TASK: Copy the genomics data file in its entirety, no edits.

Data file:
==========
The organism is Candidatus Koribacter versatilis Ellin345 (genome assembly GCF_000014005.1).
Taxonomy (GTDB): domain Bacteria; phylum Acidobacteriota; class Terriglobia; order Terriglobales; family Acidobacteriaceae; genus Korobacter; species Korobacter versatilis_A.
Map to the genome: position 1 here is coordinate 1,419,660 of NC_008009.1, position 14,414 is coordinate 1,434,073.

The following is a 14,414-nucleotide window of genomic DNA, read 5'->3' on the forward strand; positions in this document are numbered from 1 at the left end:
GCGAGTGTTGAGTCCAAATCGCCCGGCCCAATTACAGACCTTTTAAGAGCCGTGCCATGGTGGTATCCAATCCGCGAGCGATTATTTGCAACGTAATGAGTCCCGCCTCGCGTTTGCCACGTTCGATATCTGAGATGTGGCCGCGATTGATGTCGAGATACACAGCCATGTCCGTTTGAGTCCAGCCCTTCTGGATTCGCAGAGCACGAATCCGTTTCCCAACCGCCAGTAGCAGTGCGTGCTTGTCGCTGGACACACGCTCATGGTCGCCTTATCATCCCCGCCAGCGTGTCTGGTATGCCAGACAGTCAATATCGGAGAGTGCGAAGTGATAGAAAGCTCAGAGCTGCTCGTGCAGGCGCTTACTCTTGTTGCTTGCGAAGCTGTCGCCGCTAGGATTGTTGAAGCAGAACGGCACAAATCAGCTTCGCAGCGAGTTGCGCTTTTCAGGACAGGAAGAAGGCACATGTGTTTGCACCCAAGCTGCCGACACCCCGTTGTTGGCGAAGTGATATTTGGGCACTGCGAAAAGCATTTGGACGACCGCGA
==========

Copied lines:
The organism is Candidatus Koribacter versatilis Ellin345 (genome assembly GCF_000014005.1).
Taxonomy (GTDB): domain Bacteria; phylum Acidobacteriota; class Terriglobia; order Terriglobales; family Acidobacteriaceae; genus Korobacter; species Korobacter versatilis_A.
Map to the genome: position 1 here is coordinate 1,419,660 of NC_008009.1, position 14,414 is coordinate 1,434,073.

The following is a 14,414-nucleotide window of genomic DNA, read 5'->3' on the forward strand; positions in this document are numbered from 1 at the left end:
GCGAGTGTTGAGTCCAAATCGCCCGGCCCAATTACAGACCTTTTAAGAGCCGTGCCATGGTGGTATCCAATCCGCGAGCGATTATTTGCAACGTAATGAGTCCCGCCTCGCGTTTGCCACGTTCGATATCTGAGATGTGGCCGCGATTGATGTCGAGATACACAGCCATGTCCGTTTGAGTCCAGCCCTTCTGGATTCGCAGAGCACGAATCCGTTTCCCAACCGCCAGTAGCAGTGCGTGCTTGTCGCTGGACACACGCTCATGGTCGCCTTATCATCCCCGCCAGCGTGTCTGGTATGCCAGACAGTCAATATCGGAGAGTGCGAAGTGATAGAAAGCTCAGAGCTGCTCGTGCAGGCGCTTACTCTTGTTGCTTGCGAAGCTGTCGCCGCTAGGATTGTTGAAGCAGAACGGCACAAATCAGCTTCGCAGCGAGTTGCGCTTTTCAGGACAGGAAGAAGGCACATGTGTTTGCACCCAAGCTGCCGACACCCCGTTGTTGGCGAAGTGATATTTGGGCACTGCGAAAAGCATTTGGACGACCGCGA